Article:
In a December issue of the New England Journal of Medicine two doctors from Nome, Alaska, reported on the case of a 73-year-old Inuit woman whose abdominal X-ray revealed a photographically opaque appendix swollen to three times its expected size. The doctors explained that local Inuit typically eat a great deal of meat killed by hunters, which often contains stray shotgun pellets. Apparently the woman had eaten enough over the years that her appendix had become literally stuffed with buckshot.
Government in Action
In a February analysis conducted in the wake of the Sago Mine disaster, USA Today found that the fine structure regulating the safety practices of coal companies is one of the weakest faced by any U.S. industry. The article cited the example of a 2001 accident that killed 13 miners in Alabama, in which a $435,000 fine against the mine operator was subsequently reduced to $3,000; in contrast, the FCC fined CBS $550,000 for briefly airing an image of Janet Jackson's exposed breast at the 2004 Super Bowl.
Things the President Actually May Not Be to Blame For
According to a police report, two men who duct-taped up and robbed a 57-year-old woman in her house in Westerville, Ohio, in February got into an argument over how to proceed, during which one said, "This is all George Bush's fault. He screwed up the economy." Also in February a 29-year-old man was given a suspended sentence and fined for a December incident in which he scaled a fence at the White House in order, he said, to meet Chelsea Clinton; in addition to claiming that someone had put a cell phone inside his head, the man explained to a court in Washington, D.C., "George Bush told me to jump the fence and I jumped the fence."
Authorities didn't speculate on what caused a woman driving in February on the Mountain Parkway in Clark County, Kentucky, to veer out of her lane, then overcorrect, sending her truck over the guardrail and flipping it repeatedly, but on arrival emergency crews found her severed arm, flung clear of the wreck, still clutching her cell phone.
In December 70-year-old Miichiro Yamashita received a suspended sentence for bringing 25 sticks of dynamite to a hospital in Gobo, Japan, and threatening to blow the place up unless medical staff relented and gave Yamashita an injection he'd sought to treat a stomachache. In February a female customer at a Rally's restaurant in Kenner, Louisiana, allegedly slashed an employee on the face and arm with a razor blade after her fish sandwich was served with tartar sauce rather than the mayonnaise she'd requested. (Police said a second woman accompanying her also beat the victim with a metal cane.) And in the same month Kimberly Dasilva, 40, was arrested in Boston after allegedly filling condoms with a potentially explosive mixture of Drano and gasoline and mailing them to six addresses, including a college admissions office and two strip clubs she'd waitressed at; according to court records, Dasilva said she was tired of being mistreated by men and "couldn't take it anymore."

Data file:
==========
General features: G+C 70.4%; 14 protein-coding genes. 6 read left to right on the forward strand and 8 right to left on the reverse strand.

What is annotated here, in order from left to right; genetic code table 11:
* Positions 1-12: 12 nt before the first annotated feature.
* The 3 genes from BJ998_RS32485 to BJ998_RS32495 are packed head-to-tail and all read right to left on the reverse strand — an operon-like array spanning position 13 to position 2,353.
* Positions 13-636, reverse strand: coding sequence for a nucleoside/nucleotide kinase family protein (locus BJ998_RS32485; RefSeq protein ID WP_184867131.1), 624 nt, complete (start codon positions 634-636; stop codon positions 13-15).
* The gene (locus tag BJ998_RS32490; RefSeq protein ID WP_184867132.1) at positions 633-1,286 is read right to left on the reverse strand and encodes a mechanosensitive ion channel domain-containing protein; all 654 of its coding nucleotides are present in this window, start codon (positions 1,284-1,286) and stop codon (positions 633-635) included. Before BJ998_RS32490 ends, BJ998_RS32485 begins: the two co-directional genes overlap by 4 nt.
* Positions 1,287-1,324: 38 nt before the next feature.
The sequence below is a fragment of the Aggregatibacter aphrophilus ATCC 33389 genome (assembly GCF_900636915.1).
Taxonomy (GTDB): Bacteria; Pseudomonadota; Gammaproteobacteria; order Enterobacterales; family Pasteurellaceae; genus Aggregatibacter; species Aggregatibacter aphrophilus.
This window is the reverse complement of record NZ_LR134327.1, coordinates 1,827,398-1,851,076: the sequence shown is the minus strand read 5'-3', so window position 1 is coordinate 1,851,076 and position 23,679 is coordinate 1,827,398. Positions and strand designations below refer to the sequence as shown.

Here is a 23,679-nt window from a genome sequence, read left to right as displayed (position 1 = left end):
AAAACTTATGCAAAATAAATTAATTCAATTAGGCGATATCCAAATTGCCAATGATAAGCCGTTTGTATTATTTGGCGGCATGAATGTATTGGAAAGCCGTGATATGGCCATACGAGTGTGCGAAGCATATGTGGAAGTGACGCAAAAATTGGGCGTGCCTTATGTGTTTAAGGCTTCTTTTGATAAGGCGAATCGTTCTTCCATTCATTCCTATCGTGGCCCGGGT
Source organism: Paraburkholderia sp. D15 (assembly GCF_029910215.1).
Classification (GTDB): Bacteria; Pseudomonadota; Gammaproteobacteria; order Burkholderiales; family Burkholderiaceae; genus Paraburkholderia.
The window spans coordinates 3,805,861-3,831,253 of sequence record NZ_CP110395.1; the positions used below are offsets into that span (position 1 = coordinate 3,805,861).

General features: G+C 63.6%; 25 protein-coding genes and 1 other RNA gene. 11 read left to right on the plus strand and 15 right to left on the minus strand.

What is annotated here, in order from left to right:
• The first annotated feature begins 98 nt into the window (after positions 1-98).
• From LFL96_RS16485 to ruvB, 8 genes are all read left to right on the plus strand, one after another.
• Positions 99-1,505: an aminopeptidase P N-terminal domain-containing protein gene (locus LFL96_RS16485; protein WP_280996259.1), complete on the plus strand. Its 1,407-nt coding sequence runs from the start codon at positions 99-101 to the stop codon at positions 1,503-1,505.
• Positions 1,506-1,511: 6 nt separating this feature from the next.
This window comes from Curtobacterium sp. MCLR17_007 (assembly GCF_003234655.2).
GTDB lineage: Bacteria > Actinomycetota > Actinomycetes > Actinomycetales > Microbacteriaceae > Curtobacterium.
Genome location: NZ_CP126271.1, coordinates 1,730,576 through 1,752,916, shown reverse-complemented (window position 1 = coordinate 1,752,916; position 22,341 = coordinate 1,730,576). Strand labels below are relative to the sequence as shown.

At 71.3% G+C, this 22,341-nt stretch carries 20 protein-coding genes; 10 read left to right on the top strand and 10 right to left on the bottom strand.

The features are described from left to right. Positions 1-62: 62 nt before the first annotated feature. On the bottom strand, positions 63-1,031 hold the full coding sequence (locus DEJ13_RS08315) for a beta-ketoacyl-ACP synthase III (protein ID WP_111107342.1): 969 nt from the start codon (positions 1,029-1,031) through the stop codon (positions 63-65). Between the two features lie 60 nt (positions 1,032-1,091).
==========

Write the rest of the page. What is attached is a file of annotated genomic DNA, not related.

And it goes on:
As reported by the Des Moines Register, Patrick Hickey, a plainclothes officer in Des Moines, was conducting an investigation in an alley in November when a man passing by said to him, "What's up?" Hickey replied, "What's up?" The man again asked, "What's up?" Hickey again responded, "What's up?" At this point the man said, "I'll show you what's up," went into a nearby house, and reappeared with a .38-caliber handgun; Hickey identified himself and pulled his own gun. The man turned out to be 33-year-old Stewart Jenkins, wanted in Michigan on a parole violation; searching the house, police allegedly found 15 grams of crack.
Least Competent Criminals
Caught in November by security at a Target store in Boulder after allegedly using a fake bar code sticker to buy a $149.99 iPod for $4.99, University of Colorado freshman Jonathan Baldino wrote a frenzied confession for police: "I will NEVER EVER DO THIS EVER AGAIN, and I am once more terribly sorry. Please let me go for I am terribly sorry!!! I'm only a kid! . . . Please! Please! Please!" (It didn't help; the 19-year-old was charged with felony forgery and misdemeanor theft.) And in Seattle in February a man allegedly tried to commit a carjacking but somehow got scared off, after which police chased him up a tree; laughing bystanders soon gathered around the tree as officers worked to get him down. According to KIRO TV, the indignant suspect yelled at the onlookers, "It's not funny," but they yelled back that yes, it was.
Recent Alarming Headlines
"Australian Whale Vomit Find Worth a Fortune" (an Agence France-Presse dispatch from Sydney in January on a family's discovery at the beach of a 32-pound lump of ambergris--a rare substance produced by sperm whales and long used to make perfume--valued at about $295,000). "Why I Still Breastfeed My Eight-Year-Old Girl" (a February article in the News and Star of Carlisle, England, about a local mother dedicated to breast-feeding as long as her children desire it; her older daughter, who was weaned at age five, requested a onetime return to breast milk for her ninth birthday).
Thinning the Herd
In November a 23-year-old man from Mount Prospect became the most recent person to fall to his death from a balcony while competing in a spitting contest. Also in November, according to authorities in Easley, South Carolina, a 37-year old man apparently escaped from his burning house but died of smoke inhalation after going back in to get his cell phone so he could call 911.
Art accompanying story in printed newspaper (not available in this archive): illustration/Shawn Beslchwender.